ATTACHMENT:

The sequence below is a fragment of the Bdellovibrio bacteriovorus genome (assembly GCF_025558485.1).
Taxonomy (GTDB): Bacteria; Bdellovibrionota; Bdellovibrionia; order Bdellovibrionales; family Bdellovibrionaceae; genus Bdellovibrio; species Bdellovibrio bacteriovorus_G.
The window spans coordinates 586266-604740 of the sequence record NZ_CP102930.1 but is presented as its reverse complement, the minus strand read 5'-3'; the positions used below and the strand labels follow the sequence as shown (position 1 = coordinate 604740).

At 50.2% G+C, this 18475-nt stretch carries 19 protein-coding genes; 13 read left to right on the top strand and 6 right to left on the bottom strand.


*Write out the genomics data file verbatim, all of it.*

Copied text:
The sequence below is a fragment of the Bdellovibrio bacteriovorus genome (assembly GCF_025558485.1).
Taxonomy (GTDB): Bacteria; Bdellovibrionota; Bdellovibrionia; order Bdellovibrionales; family Bdellovibrionaceae; genus Bdellovibrio; species Bdellovibrio bacteriovorus_G.
The window spans coordinates 586266-604740 of the sequence record NZ_CP102930.1 but is presented as its reverse complement, the minus strand read 5'-3'; the positions used below and the strand labels follow the sequence as shown (position 1 = coordinate 604740).

At 50.2% G+C, this 18475-nt stretch carries 19 protein-coding genes; 13 read left to right on the top strand and 6 right to left on the bottom strand.